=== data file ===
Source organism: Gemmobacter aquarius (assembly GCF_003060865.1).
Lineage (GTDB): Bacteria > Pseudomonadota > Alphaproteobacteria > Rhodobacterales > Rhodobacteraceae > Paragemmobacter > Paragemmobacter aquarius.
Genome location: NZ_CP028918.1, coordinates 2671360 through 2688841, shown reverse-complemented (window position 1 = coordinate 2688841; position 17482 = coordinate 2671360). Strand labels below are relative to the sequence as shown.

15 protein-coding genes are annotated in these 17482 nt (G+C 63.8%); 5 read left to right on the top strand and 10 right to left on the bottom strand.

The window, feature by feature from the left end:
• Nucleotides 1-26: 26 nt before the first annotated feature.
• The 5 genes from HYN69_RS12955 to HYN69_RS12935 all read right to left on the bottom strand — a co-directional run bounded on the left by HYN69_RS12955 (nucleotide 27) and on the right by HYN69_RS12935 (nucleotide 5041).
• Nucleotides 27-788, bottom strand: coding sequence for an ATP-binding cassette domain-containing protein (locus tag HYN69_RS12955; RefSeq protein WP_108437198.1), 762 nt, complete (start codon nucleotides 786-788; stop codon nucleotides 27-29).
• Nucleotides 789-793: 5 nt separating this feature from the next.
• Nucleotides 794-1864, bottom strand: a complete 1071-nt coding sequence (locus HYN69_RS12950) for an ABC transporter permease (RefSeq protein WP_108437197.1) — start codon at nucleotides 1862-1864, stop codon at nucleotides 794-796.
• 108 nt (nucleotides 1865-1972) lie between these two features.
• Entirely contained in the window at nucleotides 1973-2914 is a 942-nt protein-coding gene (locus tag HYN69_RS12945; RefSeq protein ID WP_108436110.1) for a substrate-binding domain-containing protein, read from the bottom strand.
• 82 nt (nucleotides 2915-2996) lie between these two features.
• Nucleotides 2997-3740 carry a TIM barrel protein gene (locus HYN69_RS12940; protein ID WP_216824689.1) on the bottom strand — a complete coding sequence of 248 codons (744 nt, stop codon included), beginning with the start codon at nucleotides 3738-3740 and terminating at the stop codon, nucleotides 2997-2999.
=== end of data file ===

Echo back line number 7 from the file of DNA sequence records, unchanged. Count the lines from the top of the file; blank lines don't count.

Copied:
• The 5 genes from HYN69_RS12955 to HYN69_RS12935 all read right to left on the bottom strand — a co-directional run bounded on the left by HYN69_RS12955 (nucleotide 27) and on the right by HYN69_RS12935 (nucleotide 5041).